3. Error handing

Operations in the Memory Pool System that might fail return a result code of type mps_res_t, rather than a “special value” of the return type.

Success is always indicated by the result code MPS_RES_OK, which is defined to be zero. Other result codes indicate failure, and are non-zero.

The modular nature of the MPS means that it is not usually possible for a function description to list the possible error codes that it might return. A function in the public interface typically calls methods of an arena class and one or more pool classes, any of which might fail. The MPS is extensible with new arena and pool classes, which might fail in new and interesting ways, so the only future-proof behaviour is for a client program to assume that any MPS function that returns a result code can return any result code.

mps_res_t

The type of result codes. It is a transparent alias for int, provided for convenience and clarity.

A result code indicates the success or failure of an operation, along with the reason for failure. As with error numbers in Unix, the meaning of a result code depends on the call that returned it. Refer to the documentation of the function for the exact meaning of each result code.

The result codes are:

3.1. Result codes

MPS_RES_COMMIT_LIMIT

A result code indicating that an operation could not be completed as requested without exceeding the commit limit.

You need to deallocate something to make more space, or increase the commit limit by calling mps_arena_commit_limit_set().

MPS_RES_FAIL

A result code indicating that something went wrong that does not fall under the description of any other result code. The exact meaning depends on the function that returned this result code.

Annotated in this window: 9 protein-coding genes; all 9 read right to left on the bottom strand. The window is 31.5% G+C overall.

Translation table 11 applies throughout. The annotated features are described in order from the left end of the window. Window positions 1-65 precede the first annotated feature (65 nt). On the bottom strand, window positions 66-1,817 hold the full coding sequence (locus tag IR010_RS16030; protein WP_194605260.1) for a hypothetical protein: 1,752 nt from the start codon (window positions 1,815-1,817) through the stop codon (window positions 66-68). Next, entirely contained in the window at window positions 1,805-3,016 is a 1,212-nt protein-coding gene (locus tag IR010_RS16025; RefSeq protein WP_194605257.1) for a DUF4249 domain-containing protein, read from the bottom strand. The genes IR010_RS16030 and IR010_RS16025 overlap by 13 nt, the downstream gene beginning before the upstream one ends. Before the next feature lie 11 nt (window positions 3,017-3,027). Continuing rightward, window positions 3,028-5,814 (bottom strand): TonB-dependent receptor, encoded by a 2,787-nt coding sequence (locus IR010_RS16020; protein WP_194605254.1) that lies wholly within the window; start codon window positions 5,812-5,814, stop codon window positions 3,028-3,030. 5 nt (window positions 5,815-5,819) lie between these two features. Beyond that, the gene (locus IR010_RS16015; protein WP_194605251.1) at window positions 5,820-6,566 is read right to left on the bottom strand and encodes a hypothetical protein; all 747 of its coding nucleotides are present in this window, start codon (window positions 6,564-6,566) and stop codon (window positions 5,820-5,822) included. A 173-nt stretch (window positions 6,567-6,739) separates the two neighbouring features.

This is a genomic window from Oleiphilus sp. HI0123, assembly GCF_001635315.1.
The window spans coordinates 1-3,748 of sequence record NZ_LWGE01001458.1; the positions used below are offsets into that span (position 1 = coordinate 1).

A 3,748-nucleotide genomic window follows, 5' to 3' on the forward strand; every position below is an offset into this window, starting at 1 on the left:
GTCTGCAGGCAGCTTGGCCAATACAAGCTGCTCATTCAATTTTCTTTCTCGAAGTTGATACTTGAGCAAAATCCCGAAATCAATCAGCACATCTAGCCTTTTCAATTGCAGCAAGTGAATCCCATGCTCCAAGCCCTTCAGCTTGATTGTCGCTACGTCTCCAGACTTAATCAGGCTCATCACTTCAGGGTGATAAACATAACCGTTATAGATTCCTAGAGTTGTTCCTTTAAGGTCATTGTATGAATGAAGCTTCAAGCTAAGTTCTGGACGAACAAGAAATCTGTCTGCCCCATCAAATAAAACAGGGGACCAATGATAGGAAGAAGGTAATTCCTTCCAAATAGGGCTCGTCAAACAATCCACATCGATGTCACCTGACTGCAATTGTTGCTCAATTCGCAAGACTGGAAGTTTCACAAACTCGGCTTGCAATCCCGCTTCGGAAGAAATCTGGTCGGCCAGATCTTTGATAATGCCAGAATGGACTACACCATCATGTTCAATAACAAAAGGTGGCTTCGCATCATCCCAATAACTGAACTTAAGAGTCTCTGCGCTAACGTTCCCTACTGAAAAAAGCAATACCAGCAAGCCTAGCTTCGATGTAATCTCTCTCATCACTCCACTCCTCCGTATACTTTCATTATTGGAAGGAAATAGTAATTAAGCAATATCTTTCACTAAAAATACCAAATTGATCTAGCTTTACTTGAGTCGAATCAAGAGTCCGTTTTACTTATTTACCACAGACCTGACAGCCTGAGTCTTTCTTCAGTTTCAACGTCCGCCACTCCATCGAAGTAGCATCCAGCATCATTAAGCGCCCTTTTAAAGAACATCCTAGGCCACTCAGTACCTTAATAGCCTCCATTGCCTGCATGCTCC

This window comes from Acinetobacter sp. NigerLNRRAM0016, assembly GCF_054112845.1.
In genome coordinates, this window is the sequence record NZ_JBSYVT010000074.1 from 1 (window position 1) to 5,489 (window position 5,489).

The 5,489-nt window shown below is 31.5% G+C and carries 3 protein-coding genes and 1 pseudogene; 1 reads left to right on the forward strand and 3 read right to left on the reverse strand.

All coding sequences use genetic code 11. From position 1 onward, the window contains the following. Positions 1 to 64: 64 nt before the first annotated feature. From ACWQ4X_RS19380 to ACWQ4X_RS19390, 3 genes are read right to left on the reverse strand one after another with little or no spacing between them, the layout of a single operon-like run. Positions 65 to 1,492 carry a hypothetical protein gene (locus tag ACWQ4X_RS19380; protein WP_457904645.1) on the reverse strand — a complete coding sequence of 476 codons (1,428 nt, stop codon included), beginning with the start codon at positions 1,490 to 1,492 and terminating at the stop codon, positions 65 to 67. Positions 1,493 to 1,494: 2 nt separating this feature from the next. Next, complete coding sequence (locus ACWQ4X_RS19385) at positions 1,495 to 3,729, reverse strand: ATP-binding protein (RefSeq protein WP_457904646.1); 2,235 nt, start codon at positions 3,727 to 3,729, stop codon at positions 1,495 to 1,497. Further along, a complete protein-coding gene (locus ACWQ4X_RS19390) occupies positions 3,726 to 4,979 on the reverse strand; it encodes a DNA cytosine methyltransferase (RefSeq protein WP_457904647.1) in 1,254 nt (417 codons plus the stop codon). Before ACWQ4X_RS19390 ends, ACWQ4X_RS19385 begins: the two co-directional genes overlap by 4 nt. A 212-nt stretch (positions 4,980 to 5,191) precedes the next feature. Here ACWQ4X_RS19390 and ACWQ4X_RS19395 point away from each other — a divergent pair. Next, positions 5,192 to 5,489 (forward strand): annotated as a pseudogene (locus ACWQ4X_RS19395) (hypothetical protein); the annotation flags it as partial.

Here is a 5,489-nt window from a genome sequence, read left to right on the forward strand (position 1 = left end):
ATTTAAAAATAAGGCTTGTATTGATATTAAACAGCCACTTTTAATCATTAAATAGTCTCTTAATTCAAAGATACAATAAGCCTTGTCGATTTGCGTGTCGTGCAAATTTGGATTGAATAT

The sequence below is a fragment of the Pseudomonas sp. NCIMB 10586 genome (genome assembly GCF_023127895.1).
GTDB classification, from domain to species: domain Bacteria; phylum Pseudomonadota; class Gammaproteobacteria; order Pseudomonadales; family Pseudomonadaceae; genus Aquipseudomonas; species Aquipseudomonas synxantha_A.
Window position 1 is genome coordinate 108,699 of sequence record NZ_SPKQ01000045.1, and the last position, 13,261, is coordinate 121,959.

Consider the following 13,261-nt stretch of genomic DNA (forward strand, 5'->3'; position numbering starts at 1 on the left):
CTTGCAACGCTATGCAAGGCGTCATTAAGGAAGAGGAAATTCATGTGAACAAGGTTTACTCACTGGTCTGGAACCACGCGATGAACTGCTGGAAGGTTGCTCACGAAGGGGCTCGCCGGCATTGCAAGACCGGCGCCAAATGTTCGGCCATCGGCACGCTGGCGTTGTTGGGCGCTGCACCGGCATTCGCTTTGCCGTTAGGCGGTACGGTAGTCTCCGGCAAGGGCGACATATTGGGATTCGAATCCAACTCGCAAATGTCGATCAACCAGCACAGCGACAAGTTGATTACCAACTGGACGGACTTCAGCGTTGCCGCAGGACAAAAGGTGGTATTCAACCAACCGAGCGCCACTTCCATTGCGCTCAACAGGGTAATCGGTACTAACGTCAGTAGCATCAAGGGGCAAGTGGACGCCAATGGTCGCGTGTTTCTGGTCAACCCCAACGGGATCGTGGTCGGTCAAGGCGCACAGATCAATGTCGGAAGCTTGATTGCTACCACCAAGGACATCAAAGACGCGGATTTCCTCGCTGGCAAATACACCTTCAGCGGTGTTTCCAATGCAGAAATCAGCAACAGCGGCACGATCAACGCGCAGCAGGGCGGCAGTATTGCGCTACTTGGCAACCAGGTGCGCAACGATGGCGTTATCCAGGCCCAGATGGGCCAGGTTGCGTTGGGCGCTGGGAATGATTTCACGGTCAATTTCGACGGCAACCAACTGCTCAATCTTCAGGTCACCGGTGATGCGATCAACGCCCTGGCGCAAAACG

MPS_RES_IO

A result code indicating that an input/output error occurred. The exact meaning depends on the function that returned this result code.

MPS_RES_LIMIT

A result code indicating that an operation could not be completed as requested because of an internal limitation of the MPS. The exact meaning depends on the function that returned this result code.

MPS_RES_MEMORY

A result code indicating that an operation could not be completed because there wasn’t enough memory available.

You need to deallocate something or allow the garbage collector to reclaim something to free enough memory, or expand the arena (if you’re using an arena for which that does not happen automatically).

Note

Failing to acquire enough memory because the commit limit would have been exceeded is indicated by returning MPS_RES_COMMIT_LIMIT, not MPS_RES_MEMORY.

Running out of address space (as might happen in virtual memory systems) is indicated by returning MPS_RES_RESOURCE, not MPS_RES_MEMORY.

MPS_RES_OK

A result code indicating that an operation succeeded.

If a function takes an out parameter or an in/out parameter, this parameter will only be updated if MPS_RES_OK is returned. If any other result code is returned, the parameter will be left untouched by the function.

MPS_RES_OK is zero.

MPS_RES_PARAM

A result code indicating that an operation could not be completed as requested because an invalid parameter was passed to the operation. The exact meaning depends on the function that returned this result code.

MPS_RES_RESOURCE

A result code indicating that an operation could not be completed as requested because the MPS could not obtain a needed resource. The resource in question depends on the operation.

Two special cases have their own result codes: when the MPS runs out of committed memory, it returns MPS_RES_MEMORY, and when it cannot proceed without exceeding the commit limit, it returns MPS_RES_COMMIT_LIMIT.

This result code can be returned when the MPS runs out of virtual memory. If this happens, you need to reclaim memory within your process (as for the result code MPS_RES_MEMORY), or terminate other processes running on the same machine.

MPS_RES_UNIMPL

A result code indicating that an operation, or some vital part of it, is not implemented.

This might be returned by functions that are no longer supported, or by operations that are included for future expansion, but not yet supported.

3.2. Assertions

Bugs in the client program may violate the invariants that the MPS relies on. Most functions in the MPS (in most varieties; see below) assert the correctness of their data structures, so these bugs will often be discovered by an assertion failure in the MPS. The section Common assertions and their causes below lists commonly encountered assertions and explains the kinds of client program bugs that can provoke these assertions.